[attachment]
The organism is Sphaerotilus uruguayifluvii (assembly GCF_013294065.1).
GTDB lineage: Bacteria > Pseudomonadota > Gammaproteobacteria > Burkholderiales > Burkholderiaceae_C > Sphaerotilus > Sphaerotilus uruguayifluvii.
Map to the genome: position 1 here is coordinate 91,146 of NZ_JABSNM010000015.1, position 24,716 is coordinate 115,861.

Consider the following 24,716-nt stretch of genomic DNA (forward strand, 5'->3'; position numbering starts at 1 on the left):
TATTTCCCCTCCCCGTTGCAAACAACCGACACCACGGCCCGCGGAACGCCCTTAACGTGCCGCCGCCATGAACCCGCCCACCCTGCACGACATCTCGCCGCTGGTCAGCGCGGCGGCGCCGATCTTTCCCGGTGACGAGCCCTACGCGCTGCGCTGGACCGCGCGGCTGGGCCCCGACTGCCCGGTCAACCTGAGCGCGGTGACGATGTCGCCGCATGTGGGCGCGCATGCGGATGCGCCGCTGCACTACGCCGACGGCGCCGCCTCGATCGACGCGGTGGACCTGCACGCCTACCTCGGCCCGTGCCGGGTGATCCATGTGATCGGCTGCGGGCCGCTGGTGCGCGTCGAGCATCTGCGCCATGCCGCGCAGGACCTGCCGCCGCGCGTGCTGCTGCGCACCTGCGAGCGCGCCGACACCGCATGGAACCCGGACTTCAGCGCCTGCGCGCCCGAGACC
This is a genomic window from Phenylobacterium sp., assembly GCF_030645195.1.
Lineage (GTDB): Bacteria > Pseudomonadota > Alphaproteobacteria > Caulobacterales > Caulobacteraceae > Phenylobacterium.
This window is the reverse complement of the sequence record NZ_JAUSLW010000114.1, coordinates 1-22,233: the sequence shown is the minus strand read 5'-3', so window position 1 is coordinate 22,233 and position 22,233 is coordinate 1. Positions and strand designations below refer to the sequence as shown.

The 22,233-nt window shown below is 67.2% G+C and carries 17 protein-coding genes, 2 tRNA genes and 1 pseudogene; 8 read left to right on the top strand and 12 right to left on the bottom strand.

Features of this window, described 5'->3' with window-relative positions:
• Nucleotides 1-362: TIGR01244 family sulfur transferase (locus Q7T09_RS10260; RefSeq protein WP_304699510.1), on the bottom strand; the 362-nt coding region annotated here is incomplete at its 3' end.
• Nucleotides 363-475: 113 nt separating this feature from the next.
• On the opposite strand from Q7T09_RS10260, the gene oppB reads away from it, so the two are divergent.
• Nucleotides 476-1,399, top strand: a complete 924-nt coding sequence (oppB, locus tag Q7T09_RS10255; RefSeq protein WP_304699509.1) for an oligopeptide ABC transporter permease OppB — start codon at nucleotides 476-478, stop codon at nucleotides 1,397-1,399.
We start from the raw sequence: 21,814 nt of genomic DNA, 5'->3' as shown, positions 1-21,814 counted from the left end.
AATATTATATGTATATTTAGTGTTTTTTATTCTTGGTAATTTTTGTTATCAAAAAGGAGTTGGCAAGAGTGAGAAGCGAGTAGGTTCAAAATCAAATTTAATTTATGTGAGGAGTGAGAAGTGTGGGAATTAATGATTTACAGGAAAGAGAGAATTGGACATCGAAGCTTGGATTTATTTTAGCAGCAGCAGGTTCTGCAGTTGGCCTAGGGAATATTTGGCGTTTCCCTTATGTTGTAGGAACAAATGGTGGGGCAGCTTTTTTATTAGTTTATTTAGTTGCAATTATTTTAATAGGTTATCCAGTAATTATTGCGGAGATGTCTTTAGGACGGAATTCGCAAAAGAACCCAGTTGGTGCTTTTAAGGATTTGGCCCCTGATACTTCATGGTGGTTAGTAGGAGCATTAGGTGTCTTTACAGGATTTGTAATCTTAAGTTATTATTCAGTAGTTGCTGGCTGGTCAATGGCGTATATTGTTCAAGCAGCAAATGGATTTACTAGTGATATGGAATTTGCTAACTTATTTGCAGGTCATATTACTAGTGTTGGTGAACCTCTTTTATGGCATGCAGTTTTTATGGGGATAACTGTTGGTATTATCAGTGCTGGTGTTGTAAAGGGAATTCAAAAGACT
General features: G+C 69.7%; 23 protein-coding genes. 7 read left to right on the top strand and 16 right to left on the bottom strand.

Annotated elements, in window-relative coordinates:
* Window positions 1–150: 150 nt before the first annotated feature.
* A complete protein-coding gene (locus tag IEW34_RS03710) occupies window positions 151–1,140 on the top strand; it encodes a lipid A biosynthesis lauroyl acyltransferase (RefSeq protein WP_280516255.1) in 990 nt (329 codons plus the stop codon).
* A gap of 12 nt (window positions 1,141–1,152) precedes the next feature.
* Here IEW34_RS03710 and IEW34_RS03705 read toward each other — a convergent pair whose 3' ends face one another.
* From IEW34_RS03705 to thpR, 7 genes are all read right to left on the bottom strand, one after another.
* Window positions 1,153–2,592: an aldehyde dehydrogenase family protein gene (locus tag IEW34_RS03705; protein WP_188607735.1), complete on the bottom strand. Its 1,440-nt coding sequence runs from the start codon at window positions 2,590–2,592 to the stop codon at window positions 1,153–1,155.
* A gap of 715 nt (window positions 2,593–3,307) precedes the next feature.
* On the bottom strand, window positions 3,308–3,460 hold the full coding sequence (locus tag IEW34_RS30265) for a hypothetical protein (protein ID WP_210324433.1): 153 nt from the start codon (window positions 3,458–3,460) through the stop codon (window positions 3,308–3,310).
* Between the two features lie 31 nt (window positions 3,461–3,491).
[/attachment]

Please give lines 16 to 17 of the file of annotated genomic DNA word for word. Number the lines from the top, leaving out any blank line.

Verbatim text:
AATATTATATGTATATTTAGTGTTTTTTATTCTTGGTAATTTTTGTTATCAAAAAGGAGTTGGCAAGAGTGAGAAGCGAGTAGGTTCAAAATCAAATTTAATTTATGTGAGGAGTGAGAAGTGTGGGAATTAATGATTTACAGGAAAGAGAGAATTGGACATCGAAGCTTGGATTTATTTTAGCAGCAGCAGGTTCTGCAGTTGGCCTAGGGAATATTTGGCGTTTCCCTTATGTTGTAGGAACAAATGGTGGGGCAGCTTTTTTATTAGTTTATTTAGTTGCAATTATTTTAATAGGTTATCCAGTAATTATTGCGGAGATGTCTTTAGGACGGAATTCGCAAAAGAACCCAGTTGGTGCTTTTAAGGATTTGGCCCCTGATACTTCATGGTGGTTAGTAGGAGCATTAGGTGTCTTTACAGGATTTGTAATCTTAAGTTATTATTCAGTAGTTGCTGGCTGGTCAATGGCGTATATTGTTCAAGCAGCAAATGGATTTACTAGTGATATGGAATTTGCTAACTTATTTGCAGGTCATATTACTAGTGTTGGTGAACCTCTTTTATGGCATGCAGTTTTTATGGGGATAACTGTTGGTATTATCAGTGCTGGTGTTGTAAAGGGAATTCAAAAGACT
General features: G+C 69.7%; 23 protein-coding genes. 7 read left to right on the top strand and 16 right to left on the bottom strand.